Relationship between uterine pathology and depletion of oxytetracycline concentrations in plasma and milk after intrauterine infusion
Keywords:uterus, intrauterine treatment, antimicrobial, dairy cattle, residue, oxytetracycline, uterine pathology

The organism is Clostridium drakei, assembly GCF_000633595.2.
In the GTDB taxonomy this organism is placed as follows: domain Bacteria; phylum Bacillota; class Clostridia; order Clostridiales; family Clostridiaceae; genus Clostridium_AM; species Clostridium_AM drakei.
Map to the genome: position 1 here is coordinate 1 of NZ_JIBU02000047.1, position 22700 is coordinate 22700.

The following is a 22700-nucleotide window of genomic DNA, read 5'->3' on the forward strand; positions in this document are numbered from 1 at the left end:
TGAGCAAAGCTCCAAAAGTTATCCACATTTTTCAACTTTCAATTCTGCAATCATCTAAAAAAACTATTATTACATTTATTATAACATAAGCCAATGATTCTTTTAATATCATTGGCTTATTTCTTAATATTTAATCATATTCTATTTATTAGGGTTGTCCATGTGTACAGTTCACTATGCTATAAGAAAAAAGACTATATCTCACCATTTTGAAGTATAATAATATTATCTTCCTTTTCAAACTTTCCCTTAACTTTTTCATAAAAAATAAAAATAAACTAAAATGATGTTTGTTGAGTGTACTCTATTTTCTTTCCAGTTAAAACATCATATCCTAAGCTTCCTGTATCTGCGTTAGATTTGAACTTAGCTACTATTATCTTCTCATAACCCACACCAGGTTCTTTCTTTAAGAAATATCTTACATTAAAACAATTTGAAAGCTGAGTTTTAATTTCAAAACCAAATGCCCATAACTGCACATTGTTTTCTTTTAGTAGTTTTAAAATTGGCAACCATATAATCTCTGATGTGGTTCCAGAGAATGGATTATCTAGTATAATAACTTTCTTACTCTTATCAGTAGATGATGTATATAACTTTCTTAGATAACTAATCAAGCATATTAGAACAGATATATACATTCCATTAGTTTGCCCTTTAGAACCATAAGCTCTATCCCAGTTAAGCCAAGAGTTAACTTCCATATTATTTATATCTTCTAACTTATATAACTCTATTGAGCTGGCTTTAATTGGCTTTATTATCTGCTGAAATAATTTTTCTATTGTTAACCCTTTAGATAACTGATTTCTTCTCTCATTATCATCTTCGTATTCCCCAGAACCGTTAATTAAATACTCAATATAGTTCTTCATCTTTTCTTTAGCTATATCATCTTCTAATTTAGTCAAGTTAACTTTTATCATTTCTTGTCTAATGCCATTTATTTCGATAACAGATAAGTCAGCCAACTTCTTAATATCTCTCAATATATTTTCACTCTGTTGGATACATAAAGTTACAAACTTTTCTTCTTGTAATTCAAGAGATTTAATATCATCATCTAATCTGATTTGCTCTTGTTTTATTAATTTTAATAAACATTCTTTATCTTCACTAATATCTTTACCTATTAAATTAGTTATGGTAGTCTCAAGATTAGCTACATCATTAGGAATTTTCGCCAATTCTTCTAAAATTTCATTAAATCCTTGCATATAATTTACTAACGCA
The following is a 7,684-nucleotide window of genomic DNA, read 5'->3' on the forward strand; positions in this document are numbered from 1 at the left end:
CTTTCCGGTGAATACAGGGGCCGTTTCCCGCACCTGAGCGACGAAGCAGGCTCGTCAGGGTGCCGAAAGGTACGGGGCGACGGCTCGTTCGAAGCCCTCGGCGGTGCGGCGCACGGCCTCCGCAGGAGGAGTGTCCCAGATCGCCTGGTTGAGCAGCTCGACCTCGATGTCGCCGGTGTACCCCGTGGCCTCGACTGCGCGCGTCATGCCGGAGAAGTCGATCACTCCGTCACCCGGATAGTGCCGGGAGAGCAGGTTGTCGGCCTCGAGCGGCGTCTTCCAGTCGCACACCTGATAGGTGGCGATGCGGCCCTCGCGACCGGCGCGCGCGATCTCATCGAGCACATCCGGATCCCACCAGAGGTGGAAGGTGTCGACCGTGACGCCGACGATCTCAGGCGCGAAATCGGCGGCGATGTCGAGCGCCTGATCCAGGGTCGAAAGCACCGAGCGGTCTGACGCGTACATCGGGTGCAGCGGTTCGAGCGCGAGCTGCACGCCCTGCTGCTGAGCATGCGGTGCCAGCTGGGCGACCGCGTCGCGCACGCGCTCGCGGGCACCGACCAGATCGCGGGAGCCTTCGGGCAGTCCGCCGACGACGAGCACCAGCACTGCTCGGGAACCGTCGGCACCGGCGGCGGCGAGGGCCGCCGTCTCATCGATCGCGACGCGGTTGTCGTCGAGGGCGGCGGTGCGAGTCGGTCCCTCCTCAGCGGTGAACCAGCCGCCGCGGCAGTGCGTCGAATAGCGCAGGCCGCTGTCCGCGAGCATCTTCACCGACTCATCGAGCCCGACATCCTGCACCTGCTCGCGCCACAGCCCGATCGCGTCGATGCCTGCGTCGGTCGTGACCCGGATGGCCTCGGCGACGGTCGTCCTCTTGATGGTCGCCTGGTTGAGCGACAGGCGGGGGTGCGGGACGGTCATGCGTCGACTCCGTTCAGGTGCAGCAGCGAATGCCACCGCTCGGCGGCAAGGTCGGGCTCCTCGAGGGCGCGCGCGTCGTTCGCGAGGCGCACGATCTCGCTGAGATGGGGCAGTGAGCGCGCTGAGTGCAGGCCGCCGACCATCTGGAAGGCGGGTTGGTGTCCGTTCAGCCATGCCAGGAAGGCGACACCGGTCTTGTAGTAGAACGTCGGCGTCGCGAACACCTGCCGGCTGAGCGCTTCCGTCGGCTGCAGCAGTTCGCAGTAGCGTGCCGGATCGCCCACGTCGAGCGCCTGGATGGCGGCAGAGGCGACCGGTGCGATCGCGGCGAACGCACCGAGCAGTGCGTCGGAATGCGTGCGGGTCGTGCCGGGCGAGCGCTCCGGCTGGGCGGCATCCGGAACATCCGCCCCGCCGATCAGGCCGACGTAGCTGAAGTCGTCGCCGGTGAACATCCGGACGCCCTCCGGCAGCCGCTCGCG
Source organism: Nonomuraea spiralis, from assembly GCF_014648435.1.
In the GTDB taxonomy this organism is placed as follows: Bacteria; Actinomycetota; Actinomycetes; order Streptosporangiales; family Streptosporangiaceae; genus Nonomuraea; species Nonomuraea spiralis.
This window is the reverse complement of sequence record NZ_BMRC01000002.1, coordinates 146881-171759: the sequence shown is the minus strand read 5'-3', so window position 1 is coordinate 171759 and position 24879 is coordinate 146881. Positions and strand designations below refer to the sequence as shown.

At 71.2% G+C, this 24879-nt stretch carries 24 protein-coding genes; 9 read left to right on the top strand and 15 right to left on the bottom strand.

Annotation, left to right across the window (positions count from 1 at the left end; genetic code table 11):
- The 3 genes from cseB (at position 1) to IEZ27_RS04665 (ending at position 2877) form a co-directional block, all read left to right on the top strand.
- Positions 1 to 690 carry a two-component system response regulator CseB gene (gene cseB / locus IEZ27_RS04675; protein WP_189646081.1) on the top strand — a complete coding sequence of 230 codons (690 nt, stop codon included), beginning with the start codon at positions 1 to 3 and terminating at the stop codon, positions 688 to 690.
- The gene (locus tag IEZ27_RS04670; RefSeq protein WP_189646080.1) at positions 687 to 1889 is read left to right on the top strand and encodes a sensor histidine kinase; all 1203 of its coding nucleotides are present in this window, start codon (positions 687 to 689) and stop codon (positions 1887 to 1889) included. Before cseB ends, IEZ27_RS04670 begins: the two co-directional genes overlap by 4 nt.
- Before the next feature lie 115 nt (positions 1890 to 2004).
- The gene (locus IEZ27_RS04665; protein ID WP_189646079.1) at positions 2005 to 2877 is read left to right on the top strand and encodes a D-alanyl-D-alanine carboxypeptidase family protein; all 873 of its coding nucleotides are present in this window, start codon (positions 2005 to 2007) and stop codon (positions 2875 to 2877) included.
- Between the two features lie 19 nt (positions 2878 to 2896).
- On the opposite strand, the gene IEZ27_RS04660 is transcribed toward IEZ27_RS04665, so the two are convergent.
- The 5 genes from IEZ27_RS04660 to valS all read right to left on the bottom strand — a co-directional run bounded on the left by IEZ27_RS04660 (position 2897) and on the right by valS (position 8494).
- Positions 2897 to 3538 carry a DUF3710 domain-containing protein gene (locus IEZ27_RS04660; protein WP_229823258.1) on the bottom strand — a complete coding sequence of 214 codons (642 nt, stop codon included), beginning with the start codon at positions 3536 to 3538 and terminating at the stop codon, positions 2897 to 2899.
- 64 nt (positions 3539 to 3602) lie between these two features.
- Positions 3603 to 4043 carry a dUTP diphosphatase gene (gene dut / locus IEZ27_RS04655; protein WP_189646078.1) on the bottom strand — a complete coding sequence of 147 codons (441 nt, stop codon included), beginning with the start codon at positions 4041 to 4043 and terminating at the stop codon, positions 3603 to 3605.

Up to 90% of dairy cows develop bacterial contamination of the uterus during the first week after calving. Intrauterine treatment with antimicrobials is commonly practiced on dairy farms, even though studies demonstrating improved reproductive performance after treatment are lacking. Intrauterine infusion of antimicrobials can result in costly milk discard, and increases the risk for antimicrobial residue in bulk-tank milk intended for human consumption. Because there are currently no antimicrobials approved for intrauterine administration in cattle, the veterinarian is primarily responsible for ensuring that milk from treated cows is free from antimicrobial residues. Results of previous trials have indicated considerable variation in the depletion profile of drugs after intrauterine infusion. For this study, we hypothesized that the variability in the elimination of oxytetracycline in milk is associated with the extent of uterine pathology among cases.